Guest Post: Lisa Betts on Raising a Vegetarian Family

I am so excited to welcome Lisa Betts to the blog today.  Lisa is the author of the blog Vegan Cookbook Academy, where she takes vegan cookbooks through their paces.  Lisa is also Nathalie’s sister-in-law.  Not only is Lisa one of the major inspirations for Nathalie’s becoming (mostly) vegetarian, she is an inspiration for energy, experimentation, variety and fun in the kitchen, and we have been on the receiving end of many of her excellent meals.  (I tried all three of the Three Birthday Cakes, and, yes, they were all as good as they look!)  I’ve never met anyone with more of a passion for learning about the science and art of eating well.  Check out her blog and get your vegan groove on!

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The kitchen is truly the heart of our home. At least, it’s where I spend most of my time, and I put a lot of work into making yummy, healthy food. Of course, feeding children is always a challenge. We have been fairly shameless in our tactics to make the vegetables go in. Basically, the favoured food becomes the reward for eating a less enticing item. On our eldest son this worked amazingly well – “You can have more tofu if you finish your spinach!” – up until quite recently. Now he has particular ideas about how food should look and taste (i.e., no sauce of any kind). Our younger daughter is made of sterner stuff, and is much more difficult to manipulate. I think it is partly because she sees her older brother now resisting his food, and also because she is just that much more independent than he ever was. Second child, after all. I try to get 3-4 different vegetables into them daily, plus at least one big round of protein. I’m still struggling to increase their fatty acid intake, as they don’t reliably finish their smoothies anymore and I am loathe to waste the precious Udo’s Oil. So far, I’m sure this sounds like fairly typical family food dynamics. The only twist is that we are raising our kids as vegetarians.

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My husband and I have been vegetarian since 1997, and we eat very little dairy in day-to-day life. It has never been easier to be a vegetarian, or to be a vegetarian kid. Meat and milk alternatives are flooding the grocery stores, even easy kid foods like veggie dogs and nuggets (basically, things that go with ketchup). Celebrities are crowing about their vegan ways, and there is a growing interest in the health benefits of plant-based eating. The cookbook world is exploding with vegan authors, as my blog can attest (vegancookbookacademy.wordpress.com), meaning that the traditional home cooked meal is evolving from a meat + 2 veg into something more diverse. Not to mention the vegan baking – ditch the eggs and eat the batter, worry-free!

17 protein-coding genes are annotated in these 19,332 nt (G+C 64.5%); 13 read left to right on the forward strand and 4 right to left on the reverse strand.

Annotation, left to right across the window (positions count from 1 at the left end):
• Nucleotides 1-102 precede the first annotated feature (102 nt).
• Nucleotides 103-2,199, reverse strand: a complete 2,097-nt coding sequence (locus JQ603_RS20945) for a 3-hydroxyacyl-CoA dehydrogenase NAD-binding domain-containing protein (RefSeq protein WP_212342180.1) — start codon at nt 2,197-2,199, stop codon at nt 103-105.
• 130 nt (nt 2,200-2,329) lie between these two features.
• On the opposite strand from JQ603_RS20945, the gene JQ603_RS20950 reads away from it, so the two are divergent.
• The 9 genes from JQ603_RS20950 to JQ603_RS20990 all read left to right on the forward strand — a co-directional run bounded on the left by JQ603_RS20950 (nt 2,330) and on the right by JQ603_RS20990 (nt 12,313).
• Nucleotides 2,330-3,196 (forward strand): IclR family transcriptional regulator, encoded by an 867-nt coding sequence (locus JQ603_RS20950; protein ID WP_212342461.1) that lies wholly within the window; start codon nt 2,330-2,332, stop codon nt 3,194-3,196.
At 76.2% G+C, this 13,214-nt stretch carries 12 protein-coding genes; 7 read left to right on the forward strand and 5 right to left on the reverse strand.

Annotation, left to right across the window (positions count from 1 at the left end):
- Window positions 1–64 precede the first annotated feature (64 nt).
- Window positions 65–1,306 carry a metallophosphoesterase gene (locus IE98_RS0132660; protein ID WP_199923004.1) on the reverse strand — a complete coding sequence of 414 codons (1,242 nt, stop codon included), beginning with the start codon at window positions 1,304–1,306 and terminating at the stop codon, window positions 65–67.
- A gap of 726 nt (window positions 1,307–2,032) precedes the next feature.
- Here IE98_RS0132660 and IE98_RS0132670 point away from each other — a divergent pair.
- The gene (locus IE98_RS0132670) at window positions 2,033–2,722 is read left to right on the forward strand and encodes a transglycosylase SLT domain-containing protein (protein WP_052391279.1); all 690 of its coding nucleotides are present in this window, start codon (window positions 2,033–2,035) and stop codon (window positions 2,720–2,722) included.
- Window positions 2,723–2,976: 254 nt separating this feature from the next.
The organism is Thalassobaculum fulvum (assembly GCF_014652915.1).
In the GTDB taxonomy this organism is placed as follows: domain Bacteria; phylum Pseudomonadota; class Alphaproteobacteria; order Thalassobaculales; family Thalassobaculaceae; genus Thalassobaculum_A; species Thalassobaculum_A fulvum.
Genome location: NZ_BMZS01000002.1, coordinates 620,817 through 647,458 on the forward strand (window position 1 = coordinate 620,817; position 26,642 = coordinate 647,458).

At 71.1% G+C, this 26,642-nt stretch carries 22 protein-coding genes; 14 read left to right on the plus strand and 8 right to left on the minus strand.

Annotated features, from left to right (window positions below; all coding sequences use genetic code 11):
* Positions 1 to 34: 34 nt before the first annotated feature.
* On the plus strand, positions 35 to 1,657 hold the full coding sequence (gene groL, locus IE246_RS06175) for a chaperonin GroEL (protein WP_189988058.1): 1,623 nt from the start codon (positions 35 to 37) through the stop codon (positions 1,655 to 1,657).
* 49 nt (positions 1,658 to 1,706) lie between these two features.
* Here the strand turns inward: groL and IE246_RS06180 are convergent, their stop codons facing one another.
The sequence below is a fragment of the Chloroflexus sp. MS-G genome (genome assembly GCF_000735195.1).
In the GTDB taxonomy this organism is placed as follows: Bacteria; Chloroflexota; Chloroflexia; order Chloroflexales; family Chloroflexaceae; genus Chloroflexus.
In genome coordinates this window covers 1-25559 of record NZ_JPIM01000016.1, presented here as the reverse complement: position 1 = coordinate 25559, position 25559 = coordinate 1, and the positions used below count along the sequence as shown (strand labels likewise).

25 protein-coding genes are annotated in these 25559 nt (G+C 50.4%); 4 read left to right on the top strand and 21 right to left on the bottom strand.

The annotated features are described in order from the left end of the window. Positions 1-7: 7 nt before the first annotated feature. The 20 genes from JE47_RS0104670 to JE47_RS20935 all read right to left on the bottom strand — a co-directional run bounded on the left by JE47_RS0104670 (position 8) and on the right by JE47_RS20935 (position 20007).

There are so many children with food allergies and intolerances these days that making special vegetarian requests at school and special events is not ostracizing. My eldest eats dairy and eggs, so he is easily satisfied by cheese pizza, chocolate milk, and birthday cupcakes. I do worry when my daughter starts school that she will find it a bit harder, because she is lactose intolerant and has been vegan all of her life. Even when she was exclusively breastfeeding, she would spit up – like, a lot – if I had milk or eggs in my diet, so I followed a strict vegan eating plan as well until she weaned. She may outgrow her intolerance, but I’m not going to push milk on her because I strongly believe that I can raise her to be a strong and healthy vegan. I’ve told enough diaper horror stories to our extended family that they no longer offer her dairy-based treats. When she is sick, and people suggest that perhaps she needs to eat some meat, I politely point out (often through clenched teeth) that all the other children are also sick with the crazy superbugs that are floating around, and their diet is not providing them with any magical immunity. I know that I will bump up against that bias time and time again.